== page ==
21 January 2015

Law in Plain English: Hana Financial, Inc. v. Hana Bank

This is one in a series of posts designed to describe court decisions in plain English. For more detail and background on the legal issues, see the link to the case below. For similar posts, click here.

SCOTUSblogHana Financial, Inc. v. Hana Bank

Argument: Dec 3 2014 (Aud.)

Background: Hana Bank began operating in May 1994 as the Hana Overseas Korean Club, but did not attempt to register its trademark until. Hana Financial (HFI) began operating on April 1, 1995, and registered its own trademark in 1996. In 2007, HFI filed a trademark infringement claim against Hana Bank, HFI contended that the Bank's use of its "Hana Bank" mark infringed HFI's "Hana Financial" mark because its use of the word "Hana" in connection with financial services would likely cause confusion. The jury found that Hana Bank had used its mark in commerce prior to April 1, 1995, and therefore had trademark priority over HFI. The jury's finding was based upon the doctrine of tacking, where a party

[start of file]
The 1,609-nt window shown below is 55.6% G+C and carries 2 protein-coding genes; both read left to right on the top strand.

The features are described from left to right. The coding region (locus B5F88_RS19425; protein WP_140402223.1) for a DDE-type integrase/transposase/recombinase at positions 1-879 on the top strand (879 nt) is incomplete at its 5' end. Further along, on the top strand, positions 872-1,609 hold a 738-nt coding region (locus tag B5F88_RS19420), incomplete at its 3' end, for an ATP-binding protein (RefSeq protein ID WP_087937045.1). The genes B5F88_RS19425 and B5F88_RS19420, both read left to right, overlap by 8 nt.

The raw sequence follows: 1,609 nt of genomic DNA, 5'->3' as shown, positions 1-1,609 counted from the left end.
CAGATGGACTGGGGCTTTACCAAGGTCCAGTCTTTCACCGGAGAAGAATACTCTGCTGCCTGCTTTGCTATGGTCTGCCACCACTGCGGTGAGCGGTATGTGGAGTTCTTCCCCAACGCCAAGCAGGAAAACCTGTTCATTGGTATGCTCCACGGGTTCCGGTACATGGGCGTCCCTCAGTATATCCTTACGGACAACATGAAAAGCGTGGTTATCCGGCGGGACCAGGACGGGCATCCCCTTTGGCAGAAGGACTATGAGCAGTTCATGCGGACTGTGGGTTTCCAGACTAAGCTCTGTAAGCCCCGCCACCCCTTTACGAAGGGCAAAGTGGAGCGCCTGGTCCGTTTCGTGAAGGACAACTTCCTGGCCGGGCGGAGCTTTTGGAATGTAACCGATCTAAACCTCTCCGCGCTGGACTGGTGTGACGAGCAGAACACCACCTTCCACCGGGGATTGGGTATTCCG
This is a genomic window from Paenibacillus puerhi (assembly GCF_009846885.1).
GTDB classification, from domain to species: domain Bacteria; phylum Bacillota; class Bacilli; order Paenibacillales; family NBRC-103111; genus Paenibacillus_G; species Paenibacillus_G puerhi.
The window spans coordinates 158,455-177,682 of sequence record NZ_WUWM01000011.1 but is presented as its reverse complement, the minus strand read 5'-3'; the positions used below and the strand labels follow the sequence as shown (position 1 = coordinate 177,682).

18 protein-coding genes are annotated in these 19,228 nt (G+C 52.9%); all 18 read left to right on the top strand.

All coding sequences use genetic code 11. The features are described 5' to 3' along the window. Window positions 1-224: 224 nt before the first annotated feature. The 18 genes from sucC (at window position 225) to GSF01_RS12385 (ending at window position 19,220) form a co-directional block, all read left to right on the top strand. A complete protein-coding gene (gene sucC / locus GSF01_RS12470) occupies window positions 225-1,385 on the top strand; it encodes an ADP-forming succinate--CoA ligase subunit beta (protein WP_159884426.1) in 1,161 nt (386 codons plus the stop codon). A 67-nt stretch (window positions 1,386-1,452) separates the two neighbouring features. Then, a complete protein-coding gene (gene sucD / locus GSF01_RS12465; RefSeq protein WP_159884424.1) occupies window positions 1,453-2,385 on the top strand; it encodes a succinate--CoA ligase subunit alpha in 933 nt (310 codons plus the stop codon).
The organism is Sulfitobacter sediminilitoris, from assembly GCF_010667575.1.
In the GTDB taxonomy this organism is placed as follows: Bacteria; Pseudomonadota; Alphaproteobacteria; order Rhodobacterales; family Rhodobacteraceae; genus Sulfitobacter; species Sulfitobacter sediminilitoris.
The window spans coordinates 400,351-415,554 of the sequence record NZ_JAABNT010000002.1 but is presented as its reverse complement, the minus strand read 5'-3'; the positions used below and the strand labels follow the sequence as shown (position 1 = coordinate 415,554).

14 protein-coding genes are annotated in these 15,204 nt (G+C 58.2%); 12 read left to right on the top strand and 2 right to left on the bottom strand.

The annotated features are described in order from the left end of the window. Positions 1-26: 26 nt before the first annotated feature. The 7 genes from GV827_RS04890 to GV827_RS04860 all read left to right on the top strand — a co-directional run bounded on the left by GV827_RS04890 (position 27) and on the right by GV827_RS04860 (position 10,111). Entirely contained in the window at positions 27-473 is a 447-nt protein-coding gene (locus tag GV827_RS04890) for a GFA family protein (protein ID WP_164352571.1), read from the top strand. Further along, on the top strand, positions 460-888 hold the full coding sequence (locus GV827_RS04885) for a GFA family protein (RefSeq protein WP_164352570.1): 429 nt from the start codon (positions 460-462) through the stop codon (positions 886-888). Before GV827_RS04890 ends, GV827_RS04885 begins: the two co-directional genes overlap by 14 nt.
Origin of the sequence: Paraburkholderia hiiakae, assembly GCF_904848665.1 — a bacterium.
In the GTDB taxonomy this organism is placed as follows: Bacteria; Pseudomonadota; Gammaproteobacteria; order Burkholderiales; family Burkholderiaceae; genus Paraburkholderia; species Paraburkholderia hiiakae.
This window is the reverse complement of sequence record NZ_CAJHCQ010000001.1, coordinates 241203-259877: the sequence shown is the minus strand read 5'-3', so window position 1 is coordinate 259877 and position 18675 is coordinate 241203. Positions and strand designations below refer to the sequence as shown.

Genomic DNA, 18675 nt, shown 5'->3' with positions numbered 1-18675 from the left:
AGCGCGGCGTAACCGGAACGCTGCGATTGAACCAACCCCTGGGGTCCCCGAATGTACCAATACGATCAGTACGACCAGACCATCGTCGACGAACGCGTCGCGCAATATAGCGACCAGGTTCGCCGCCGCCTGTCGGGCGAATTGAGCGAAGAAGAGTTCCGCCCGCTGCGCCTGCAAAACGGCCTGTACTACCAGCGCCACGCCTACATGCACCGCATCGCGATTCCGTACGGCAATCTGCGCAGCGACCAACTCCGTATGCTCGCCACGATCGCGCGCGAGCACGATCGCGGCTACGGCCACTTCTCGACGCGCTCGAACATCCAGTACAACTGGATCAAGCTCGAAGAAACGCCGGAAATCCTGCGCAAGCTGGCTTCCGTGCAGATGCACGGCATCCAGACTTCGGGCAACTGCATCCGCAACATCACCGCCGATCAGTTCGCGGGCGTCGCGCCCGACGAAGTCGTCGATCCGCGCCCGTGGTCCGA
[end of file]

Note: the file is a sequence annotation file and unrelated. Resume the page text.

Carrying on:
may claim priority in a mark based on the first date of use of a similar but technically distinct mark where the previously used mark is the legal equivalent of the mark in question or indistinguishable such that consumers consider both as the same mark. The Ninth Circuit affirmed, ruling that tacking is a question of fact that must ultimately be decided by the jury.

Issue: The question before the Court is whether the jury or the court determines whether use of an older trademark may be tacked to a newer one.

Holding: In a unanimous decision, the Supreme Court ruled that whether two trademarks may be tacked for purposes of determining priority is a question for the jury. When the relevant question is how
an ordinary person or community would make an assessment, the jury is generally the decisionmaker that ought to provide the fact-intensive answer.
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